5.  Things are not always as simple as you think.  A client’s wishes might be simple, but the legal parameters involved in implementing the plan can become quite complicated.  Examples include planning for minor children, retirement funds, or unexpected tax issues.  An experienced estate planner can identify these problems and help clients develop effective legal strategies.

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The Daily Report on “Saving Grandma from the Grifters”


Today, in a special report to the Daily Report, attorneys Alan Levine and Dawn Levine published their article ‘Saving Grandma from the Grifters in Georgia‘.

According to the article, on May 3, 2013 Governor Nathan Deal signed House Bill 78 into law, enhancing Georgia’s criminal code and the Disabled Adults and Elder Persons Protection Act to protect Georgia’s seniors.

The Risk of Abuse

The elderly are vulnerable to financial and physical abuse not only because of diminished capacity but also as a result of undue influence.   Even a mentally competent person can suffer from domination, trickery or a combination of both, and the elderly are particularly at risk.  Seniors – especially the widowed – are often lonely, which also opens the door for fraud. Add even the slightest amount of diminished capacity into the mix, and the situation is ripe for abuse.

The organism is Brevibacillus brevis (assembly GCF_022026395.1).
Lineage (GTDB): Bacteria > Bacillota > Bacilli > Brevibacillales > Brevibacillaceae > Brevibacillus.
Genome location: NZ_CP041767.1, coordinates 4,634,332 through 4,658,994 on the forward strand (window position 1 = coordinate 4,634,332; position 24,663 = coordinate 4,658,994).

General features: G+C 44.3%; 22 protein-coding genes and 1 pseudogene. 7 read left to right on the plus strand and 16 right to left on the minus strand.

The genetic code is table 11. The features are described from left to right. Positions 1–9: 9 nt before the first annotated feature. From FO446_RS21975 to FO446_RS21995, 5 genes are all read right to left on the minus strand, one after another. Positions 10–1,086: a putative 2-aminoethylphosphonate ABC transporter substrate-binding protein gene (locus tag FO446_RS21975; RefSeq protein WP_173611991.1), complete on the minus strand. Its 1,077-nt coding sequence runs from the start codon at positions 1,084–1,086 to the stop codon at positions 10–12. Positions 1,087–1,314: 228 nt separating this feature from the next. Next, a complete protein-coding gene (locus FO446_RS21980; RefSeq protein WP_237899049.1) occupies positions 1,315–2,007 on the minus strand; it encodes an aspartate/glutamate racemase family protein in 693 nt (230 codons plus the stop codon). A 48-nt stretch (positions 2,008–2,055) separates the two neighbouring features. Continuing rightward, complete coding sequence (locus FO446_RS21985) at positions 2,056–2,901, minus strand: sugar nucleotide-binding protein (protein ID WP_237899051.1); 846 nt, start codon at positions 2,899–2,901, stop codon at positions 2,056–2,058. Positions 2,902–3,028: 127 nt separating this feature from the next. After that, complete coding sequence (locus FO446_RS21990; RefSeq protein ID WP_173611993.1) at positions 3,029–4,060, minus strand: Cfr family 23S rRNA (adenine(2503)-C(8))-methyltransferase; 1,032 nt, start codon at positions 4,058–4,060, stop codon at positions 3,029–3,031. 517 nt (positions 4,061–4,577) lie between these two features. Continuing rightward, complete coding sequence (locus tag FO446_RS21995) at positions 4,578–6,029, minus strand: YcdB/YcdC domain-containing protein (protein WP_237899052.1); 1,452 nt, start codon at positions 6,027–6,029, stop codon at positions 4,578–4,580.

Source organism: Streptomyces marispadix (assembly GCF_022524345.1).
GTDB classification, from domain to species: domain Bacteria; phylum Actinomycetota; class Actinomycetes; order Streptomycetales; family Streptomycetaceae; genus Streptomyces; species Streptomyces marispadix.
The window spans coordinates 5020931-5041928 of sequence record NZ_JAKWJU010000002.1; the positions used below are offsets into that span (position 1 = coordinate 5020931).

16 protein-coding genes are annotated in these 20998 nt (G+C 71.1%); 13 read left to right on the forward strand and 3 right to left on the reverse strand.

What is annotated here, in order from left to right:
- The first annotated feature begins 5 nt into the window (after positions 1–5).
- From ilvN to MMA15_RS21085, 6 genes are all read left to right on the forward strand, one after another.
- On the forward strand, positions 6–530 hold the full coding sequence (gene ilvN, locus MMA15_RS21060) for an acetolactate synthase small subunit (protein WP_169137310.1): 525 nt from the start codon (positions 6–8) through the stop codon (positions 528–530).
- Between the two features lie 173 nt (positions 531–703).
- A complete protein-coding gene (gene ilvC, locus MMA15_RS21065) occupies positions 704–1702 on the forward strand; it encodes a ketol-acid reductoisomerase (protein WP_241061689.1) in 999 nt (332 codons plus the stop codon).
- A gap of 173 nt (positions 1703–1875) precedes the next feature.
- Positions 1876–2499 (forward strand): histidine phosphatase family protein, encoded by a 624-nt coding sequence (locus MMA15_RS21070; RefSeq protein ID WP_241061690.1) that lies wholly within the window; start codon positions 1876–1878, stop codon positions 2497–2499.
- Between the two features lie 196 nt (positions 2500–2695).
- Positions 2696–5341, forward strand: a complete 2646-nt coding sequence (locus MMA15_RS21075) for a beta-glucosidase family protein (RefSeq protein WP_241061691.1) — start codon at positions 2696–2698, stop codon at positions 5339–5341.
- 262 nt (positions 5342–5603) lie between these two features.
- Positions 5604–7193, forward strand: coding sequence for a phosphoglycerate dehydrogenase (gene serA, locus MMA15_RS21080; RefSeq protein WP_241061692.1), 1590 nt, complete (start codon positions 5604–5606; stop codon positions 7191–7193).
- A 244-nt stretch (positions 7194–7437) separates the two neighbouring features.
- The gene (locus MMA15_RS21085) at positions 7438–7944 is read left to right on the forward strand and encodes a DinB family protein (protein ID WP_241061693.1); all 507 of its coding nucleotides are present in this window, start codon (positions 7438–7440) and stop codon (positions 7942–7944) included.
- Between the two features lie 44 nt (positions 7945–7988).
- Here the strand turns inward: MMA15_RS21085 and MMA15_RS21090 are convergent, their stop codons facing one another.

In my practice, I have come across seniors who have given money to their caretakers, promptly forgotten, and later given the gift again (much to the caretaker’s delight); seniors tricked into changing phone providers and then charged exorbitant fees for discontinuing the expensive new service (a scam called slamming); and seniors fed pharmaceuticals causing drowsiness and then robbed by home health aids over a period of months. I have seen caretakers help themselves to groceries and other goods on their client’s credit card.  I even remember my grandmother getting a call from someone saying he was from the bank and he needed her account number to verify a transaction.  Months passed before someone realized that several hundred dollars had disappeared from her account each month.

Hedging the Risk

As the baby boomers retire and our population continues to age, these problems will become more and more prevalent.  In my opinion, if there is even the slightest chance or the appearance of impropriety, caregivers and other family members should avoid taking any hand outs from vulnerable seniors. The fact that seniors are often unwilling to accept or admit their own vulnerability does not help. Still, the best defense is good planning.  If planning falls short, criminal and civil remedies are available, and I am glad to see Georgia take a proactive stance to protect our seniors.